I’m just getting around to writing about it, but I spent the months of June through September, 2016 in the Sedona area. During this time, I stayed at Rio Verde RV Park in Cottonwood, which is about 18 miles south of Sedona. The only real RV park in Sedona itself is Rancho Sedona and that was just way too pricey for my budget – not to mention the fact that it’s booked solid much of the time. I’ll share info on RV parks I checked out there and in Cottonwood at some point.
Sedona is well known as a place with a definite spiritual vibe and I certainly can’t argue with that. It was one of the biggest attractions for me. I don’t know how to explain how those red rocks affected me, but I know that every single time I made that drive to get there, as soon as those spires came into view, I could not contain the smile that spread across my face.
I felt like I was being invited into a magic land where you could feel the supernatural qualities because there’s nothing that man could have built that could rival it.
I read that the Anasazi (Ancient Ones) did not actually live in Sedona itself because it was just too powerful and considered too sacred – they came here for spiritual purposes, like a vision quest. I also heard that some people come here and just can’t handle the energy and leave rather quickly. As for me, I really felt at home there and I laughed and told friends that one of the things I loved the most about being there was that I could be as “woo-woo” as I wanted to be and I was still never the most woo-woo person around.
Upcoming pages about my time in Sedona:
(see links to left for completed pages)
|Cathedral Rock||Bell Rock|
|Courthouse Butte||Boondocking near Sedona|
|Oak Creek Canyon||Tlaquepaque Arts & Crafts Village
|Red Rock Loop Road
||Red Rock Scenic Hwy (SR 179)|
|Crescent Moon Ranch at Red Rock Crossing (Buddha Beach)||Vortex (Airport Mesa)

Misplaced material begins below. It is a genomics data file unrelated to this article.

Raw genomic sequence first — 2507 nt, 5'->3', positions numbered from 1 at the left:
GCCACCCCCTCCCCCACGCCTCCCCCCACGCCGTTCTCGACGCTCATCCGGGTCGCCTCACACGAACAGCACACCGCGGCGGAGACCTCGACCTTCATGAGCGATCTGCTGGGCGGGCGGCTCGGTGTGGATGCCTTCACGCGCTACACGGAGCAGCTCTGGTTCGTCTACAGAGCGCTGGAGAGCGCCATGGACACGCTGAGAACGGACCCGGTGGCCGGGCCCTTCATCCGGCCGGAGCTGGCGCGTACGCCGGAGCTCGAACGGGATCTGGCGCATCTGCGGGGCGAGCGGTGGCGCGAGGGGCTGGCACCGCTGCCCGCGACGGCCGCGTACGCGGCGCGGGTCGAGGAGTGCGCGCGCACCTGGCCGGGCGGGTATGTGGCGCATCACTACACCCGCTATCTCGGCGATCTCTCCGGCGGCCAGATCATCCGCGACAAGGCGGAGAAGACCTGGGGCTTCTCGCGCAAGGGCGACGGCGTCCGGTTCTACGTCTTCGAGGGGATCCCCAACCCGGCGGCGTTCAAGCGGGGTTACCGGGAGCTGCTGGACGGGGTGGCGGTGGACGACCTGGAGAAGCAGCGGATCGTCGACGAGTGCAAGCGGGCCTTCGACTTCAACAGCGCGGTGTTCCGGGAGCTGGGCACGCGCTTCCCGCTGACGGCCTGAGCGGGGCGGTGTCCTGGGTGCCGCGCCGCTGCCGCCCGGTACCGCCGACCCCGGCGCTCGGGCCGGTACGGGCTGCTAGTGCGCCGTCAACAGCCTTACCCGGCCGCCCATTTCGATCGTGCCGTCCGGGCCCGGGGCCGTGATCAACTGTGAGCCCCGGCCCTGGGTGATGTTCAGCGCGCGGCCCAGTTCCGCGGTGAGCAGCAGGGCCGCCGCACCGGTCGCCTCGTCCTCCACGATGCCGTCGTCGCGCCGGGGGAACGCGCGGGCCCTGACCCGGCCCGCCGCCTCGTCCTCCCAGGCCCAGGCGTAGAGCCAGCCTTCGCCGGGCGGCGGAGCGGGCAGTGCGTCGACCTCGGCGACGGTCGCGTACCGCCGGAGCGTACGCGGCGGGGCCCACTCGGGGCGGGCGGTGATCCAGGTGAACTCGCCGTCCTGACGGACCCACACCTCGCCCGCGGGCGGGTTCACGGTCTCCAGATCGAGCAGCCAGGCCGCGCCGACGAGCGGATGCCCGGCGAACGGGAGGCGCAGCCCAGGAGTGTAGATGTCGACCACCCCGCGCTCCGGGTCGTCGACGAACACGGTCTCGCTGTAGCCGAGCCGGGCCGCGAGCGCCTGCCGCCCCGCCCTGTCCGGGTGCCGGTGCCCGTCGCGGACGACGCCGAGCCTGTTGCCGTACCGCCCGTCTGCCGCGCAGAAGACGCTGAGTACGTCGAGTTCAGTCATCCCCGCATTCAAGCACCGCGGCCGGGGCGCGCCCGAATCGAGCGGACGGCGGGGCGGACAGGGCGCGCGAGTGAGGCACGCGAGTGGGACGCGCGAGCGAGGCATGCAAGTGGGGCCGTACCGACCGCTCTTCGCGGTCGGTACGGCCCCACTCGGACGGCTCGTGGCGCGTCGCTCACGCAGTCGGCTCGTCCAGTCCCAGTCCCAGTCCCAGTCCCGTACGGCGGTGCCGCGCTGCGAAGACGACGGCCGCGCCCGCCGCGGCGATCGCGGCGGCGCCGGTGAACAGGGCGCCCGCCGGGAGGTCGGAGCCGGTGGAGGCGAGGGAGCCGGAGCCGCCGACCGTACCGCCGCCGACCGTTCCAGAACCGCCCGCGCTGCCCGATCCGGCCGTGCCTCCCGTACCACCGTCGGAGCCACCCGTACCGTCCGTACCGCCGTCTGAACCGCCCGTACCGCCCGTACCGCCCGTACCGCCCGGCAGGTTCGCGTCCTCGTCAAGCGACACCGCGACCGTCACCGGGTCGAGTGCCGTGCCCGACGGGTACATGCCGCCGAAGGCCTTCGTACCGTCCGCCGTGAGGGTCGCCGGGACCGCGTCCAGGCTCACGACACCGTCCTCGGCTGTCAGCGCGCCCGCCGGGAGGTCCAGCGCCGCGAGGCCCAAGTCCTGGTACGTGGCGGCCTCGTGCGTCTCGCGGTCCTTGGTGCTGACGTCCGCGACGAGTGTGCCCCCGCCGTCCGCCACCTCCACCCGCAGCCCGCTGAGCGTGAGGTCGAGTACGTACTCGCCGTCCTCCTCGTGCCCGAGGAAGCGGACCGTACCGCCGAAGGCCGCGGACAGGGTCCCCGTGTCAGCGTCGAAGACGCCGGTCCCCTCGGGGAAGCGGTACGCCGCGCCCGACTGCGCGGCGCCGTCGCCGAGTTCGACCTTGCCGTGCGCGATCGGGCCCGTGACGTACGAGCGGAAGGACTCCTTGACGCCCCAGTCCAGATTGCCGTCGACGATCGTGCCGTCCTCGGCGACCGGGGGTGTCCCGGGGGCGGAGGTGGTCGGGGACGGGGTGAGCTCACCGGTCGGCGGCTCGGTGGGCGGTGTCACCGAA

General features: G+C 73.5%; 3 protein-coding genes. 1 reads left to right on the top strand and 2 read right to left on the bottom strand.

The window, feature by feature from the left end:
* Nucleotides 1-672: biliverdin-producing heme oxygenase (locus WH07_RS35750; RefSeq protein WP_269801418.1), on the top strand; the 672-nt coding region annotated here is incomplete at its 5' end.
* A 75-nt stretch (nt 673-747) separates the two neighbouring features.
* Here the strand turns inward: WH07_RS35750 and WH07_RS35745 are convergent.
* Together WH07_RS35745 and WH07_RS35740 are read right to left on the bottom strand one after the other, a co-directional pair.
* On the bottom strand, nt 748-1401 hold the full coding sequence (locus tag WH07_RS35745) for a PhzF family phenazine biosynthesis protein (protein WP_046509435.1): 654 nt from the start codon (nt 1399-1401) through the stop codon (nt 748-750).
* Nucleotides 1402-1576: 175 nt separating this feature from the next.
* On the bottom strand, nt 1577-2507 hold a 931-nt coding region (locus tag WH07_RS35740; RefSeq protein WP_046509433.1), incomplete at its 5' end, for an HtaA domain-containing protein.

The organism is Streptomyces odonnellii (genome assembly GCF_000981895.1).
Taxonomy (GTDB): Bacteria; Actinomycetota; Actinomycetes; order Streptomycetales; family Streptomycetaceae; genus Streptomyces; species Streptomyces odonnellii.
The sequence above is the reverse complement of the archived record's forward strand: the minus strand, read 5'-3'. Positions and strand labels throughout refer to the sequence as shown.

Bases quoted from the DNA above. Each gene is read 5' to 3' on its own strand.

|Amitabha Stupa||V Bar V Ranch Petroglyphs|
|Montezuma Well||Montezuma’s Castle|
|Schnebly Road||Miscellaneous Attractions|
Links with Sedona Info:
Visit Sedona (official Tourism Bureau)
Sedona Vortex Information:
A vortex is a place, usually on or near an interesting rock formation, where people have reported feeling inspired by a beneficial source of energy. If you’re skeptical, that’s okay – looking for vortexes (vortices?) is still a fun excuse for a hike. (Gateway to Sedona)
Sedona Psychic Angel Lightfeather Answers Questions About the Sedona Vortex – The most common question is “Where are the vortexes?” The answer is that all of Sedona is a vortex. You have to drive about 300 miles in any direction to totally get out of the vortex energy. Just imagine that the further away from Sedona you travel the less intense the energy. The twisted bark of the juniper trees is amazing in the area of the vortexes. So, whenever you see twisted juniper trees that is physical evidence of vortex energy affecting nature. (Continues with info on some of the better known ones: Bell Rock, Chapel of the Holy Cross, Boynton Canyon, Courthouse Butte, Airport Mesa, Cathedral Rock, Schnebly Hill.)
Famous Vortexes (Call of Sedona) – Even though the whole Seodona area is a vortex, there are most well known four spots where you can connect with the energy here: Bell Rock, Cathedral Rock, Airport Mesa, and Boynton Canyon.
The Sedona Vortex – Real or Imagined (Gateway to Sedona) – Maps to each Sedona Vortex provided here. Even if you don’t feel a physical sensation when you visit a Sedona vortex, you won’t be able to deny the uplifting, awe-inspiring vistas everywhere before you.
Have You Ever Heard of An Energy Vortex? (Visit Sedona) – There are different sorts of energies located at each, and therefore different reasons for visiting. A really cool external feature you can also find in all the vortex sites in Sedona are the twisted Juniper trees in and around the area. Apparently, the strong energy swirling around these sites confuses the trees’ growth, and the result is a twisted pattern.
Sedona Vortex Map (LoveSedona.com) – Although the Sedona area has many hiking trails that only a vigorous hiker can enjoy, the vortexes are all easily accessible, and no strenuous hiking is required to get to any of them.
Sedona Vortex Guide (Wild Sedona) – Includes Spaceship Rock and Munds Trail